Amsterdam has stolen the crown that London hoped to retain after its messy divorce from Europe. The Dutch capital took over as Europe’s largest share trading centre from London, pushing it to the second spot. This is a serious blow to the UK’s ambitious post-Brexit plan of being a financial hub. The reality check for the UK came just six weeks after it left the European Union. While the political leadership may have underestimated the consequences of ending the partnership with Europe, the reality for Britain was always meant to be harsh. And so, it is.
Clearly, the Dutch capital’s new position isn’t the only insult. There is more to come. Anyone who understands financial matters would be quick to predict that this is just the beginning of the slow decline that was very much anticipated after Britain’s exit from Europe. Even while experts in the UK are downplaying the shift as a symbolic change, the numbers from the Dutch capital suggest otherwise. Amsterdam recorded an average daily trading increase from €2.6 billion to €9.2 billion while trading in London was 50% less than the previous month.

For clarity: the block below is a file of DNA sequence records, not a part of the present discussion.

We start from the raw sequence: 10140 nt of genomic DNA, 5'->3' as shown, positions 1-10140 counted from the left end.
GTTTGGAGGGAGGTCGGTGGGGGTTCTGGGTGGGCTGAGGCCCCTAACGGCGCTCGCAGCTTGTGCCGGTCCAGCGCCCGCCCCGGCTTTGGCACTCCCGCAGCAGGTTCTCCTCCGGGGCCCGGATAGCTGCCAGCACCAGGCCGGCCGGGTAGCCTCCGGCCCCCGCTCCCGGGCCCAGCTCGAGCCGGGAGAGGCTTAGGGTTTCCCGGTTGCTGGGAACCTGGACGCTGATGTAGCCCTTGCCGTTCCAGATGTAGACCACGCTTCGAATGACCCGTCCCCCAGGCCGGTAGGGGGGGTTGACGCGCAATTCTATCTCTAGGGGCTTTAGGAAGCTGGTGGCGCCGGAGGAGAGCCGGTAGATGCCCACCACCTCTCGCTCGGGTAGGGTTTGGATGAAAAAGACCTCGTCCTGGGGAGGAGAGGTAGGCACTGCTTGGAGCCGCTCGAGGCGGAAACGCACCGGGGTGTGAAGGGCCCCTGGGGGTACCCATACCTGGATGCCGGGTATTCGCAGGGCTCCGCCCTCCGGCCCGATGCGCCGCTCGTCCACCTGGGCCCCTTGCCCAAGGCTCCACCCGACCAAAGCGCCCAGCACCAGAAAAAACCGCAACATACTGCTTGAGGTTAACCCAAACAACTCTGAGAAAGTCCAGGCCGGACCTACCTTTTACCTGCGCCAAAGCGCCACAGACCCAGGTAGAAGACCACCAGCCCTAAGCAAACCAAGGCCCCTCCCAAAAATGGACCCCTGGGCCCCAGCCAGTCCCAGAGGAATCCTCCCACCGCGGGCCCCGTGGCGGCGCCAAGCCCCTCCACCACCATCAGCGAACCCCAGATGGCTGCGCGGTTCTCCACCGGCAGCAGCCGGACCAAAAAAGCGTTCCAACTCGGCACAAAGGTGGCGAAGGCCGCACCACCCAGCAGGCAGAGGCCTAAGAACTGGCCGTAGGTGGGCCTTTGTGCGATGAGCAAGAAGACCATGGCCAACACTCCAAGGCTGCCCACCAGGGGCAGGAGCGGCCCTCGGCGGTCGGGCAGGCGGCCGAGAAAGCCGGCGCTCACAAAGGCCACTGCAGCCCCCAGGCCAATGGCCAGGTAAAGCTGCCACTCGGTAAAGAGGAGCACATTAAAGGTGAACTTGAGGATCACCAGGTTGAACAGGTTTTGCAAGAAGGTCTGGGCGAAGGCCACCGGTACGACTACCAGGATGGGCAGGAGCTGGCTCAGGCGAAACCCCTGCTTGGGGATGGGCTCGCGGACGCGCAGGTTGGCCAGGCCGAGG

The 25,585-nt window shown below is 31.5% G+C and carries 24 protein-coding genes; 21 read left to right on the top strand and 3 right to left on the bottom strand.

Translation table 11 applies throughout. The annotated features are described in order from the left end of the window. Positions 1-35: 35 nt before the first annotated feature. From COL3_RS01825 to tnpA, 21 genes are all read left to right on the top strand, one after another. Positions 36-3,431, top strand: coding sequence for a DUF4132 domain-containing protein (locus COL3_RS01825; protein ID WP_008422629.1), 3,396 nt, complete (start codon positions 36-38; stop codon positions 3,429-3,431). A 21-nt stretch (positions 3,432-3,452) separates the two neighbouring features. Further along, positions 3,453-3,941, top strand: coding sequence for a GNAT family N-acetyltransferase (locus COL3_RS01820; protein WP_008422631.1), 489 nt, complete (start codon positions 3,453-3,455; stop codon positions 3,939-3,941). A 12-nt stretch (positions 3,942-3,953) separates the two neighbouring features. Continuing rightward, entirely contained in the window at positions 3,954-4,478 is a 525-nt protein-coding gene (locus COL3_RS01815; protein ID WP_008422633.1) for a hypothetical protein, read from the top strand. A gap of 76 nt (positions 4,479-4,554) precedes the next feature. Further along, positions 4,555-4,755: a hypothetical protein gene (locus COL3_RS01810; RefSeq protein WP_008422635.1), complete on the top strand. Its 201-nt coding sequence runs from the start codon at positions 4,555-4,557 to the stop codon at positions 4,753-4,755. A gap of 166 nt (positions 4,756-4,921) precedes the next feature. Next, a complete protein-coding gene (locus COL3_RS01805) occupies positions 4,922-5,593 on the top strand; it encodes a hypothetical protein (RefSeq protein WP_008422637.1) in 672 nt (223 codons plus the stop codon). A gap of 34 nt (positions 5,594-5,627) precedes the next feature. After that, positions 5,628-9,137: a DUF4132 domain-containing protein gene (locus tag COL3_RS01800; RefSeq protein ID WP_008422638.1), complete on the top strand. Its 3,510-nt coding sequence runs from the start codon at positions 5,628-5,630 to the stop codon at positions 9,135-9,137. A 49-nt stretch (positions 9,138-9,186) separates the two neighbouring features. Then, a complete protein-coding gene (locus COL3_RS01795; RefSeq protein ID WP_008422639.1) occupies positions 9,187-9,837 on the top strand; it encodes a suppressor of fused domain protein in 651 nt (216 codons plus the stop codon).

The question is simple: who bears the blame? The answer is also fairly simple: Boris John’s failure to ensure that financial services, which appear to be an important component of the British financial system, were not treated with greater importance during the Brexit talks. That is the primary reason for Amsterdam’s success and London’s failure. Now, the UK can only hope that talks under way to establish some understanding on future financial services relations end well for London. Unfortunately, while hopes are high in London, the mood in Brussels appears to be somewhat different. The Europeans seem to be in no mood to go easy on the UK in this matter.
Well — this is just the beginning. There are too many issues that will leave the UK in an awkward position, and in some cases, high and dry.
Published in The Express Tribune, February 17th, 2021.
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